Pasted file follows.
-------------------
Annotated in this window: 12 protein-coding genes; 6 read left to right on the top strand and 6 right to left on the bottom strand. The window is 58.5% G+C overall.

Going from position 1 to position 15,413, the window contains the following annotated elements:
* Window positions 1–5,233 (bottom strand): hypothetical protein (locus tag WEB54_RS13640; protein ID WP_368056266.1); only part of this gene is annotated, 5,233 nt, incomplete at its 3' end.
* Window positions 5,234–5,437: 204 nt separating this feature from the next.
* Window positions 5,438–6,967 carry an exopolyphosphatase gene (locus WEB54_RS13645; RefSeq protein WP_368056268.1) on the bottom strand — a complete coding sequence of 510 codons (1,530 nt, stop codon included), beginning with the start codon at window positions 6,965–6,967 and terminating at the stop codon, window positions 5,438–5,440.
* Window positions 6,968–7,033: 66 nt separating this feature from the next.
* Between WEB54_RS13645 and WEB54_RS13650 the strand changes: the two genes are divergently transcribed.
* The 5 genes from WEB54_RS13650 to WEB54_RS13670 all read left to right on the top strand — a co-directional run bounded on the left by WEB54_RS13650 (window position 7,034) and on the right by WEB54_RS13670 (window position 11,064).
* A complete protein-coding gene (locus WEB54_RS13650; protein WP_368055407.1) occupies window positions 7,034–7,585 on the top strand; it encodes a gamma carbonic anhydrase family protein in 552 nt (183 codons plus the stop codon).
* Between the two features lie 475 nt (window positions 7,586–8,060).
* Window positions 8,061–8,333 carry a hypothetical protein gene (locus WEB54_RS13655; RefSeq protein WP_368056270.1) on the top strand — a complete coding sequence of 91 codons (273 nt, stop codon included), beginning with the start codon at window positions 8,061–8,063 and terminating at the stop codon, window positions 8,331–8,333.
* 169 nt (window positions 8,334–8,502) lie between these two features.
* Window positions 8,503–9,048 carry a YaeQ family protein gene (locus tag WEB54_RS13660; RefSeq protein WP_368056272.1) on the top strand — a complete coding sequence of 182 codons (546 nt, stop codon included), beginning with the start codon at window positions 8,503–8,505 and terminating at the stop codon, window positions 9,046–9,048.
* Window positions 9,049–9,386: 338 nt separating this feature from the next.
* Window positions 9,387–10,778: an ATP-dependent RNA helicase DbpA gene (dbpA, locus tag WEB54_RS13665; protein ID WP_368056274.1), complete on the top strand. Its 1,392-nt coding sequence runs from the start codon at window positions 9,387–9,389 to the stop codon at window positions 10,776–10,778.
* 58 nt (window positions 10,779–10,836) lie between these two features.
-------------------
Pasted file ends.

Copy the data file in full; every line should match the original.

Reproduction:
Annotated in this window: 12 protein-coding genes; 6 read left to right on the top strand and 6 right to left on the bottom strand. The window is 58.5% G+C overall.

Going from position 1 to position 15,413, the window contains the following annotated elements:
* Window positions 1–5,233 (bottom strand): hypothetical protein (locus tag WEB54_RS13640; protein ID WP_368056266.1); only part of this gene is annotated, 5,233 nt, incomplete at its 3' end.
* Window positions 5,234–5,437: 204 nt separating this feature from the next.
* Window positions 5,438–6,967 carry an exopolyphosphatase gene (locus WEB54_RS13645; RefSeq protein WP_368056268.1) on the bottom strand — a complete coding sequence of 510 codons (1,530 nt, stop codon included), beginning with the start codon at window positions 6,965–6,967 and terminating at the stop codon, window positions 5,438–5,440.
* Window positions 6,968–7,033: 66 nt separating this feature from the next.
* Between WEB54_RS13645 and WEB54_RS13650 the strand changes: the two genes are divergently transcribed.
* The 5 genes from WEB54_RS13650 to WEB54_RS13670 all read left to right on the top strand — a co-directional run bounded on the left by WEB54_RS13650 (window position 7,034) and on the right by WEB54_RS13670 (window position 11,064).
* A complete protein-coding gene (locus WEB54_RS13650; protein WP_368055407.1) occupies window positions 7,034–7,585 on the top strand; it encodes a gamma carbonic anhydrase family protein in 552 nt (183 codons plus the stop codon).
* Between the two features lie 475 nt (window positions 7,586–8,060).
* Window positions 8,061–8,333 carry a hypothetical protein gene (locus WEB54_RS13655; RefSeq protein WP_368056270.1) on the top strand — a complete coding sequence of 91 codons (273 nt, stop codon included), beginning with the start codon at window positions 8,061–8,063 and terminating at the stop codon, window positions 8,331–8,333.
* 169 nt (window positions 8,334–8,502) lie between these two features.
* Window positions 8,503–9,048 carry a YaeQ family protein gene (locus tag WEB54_RS13660; RefSeq protein WP_368056272.1) on the top strand — a complete coding sequence of 182 codons (546 nt, stop codon included), beginning with the start codon at window positions 8,503–8,505 and terminating at the stop codon, window positions 9,046–9,048.
* Window positions 9,049–9,386: 338 nt separating this feature from the next.
* Window positions 9,387–10,778: an ATP-dependent RNA helicase DbpA gene (dbpA, locus tag WEB54_RS13665; protein ID WP_368056274.1), complete on the top strand. Its 1,392-nt coding sequence runs from the start codon at window positions 9,387–9,389 to the stop codon at window positions 10,776–10,778.
* 58 nt (window positions 10,779–10,836) lie between these two features.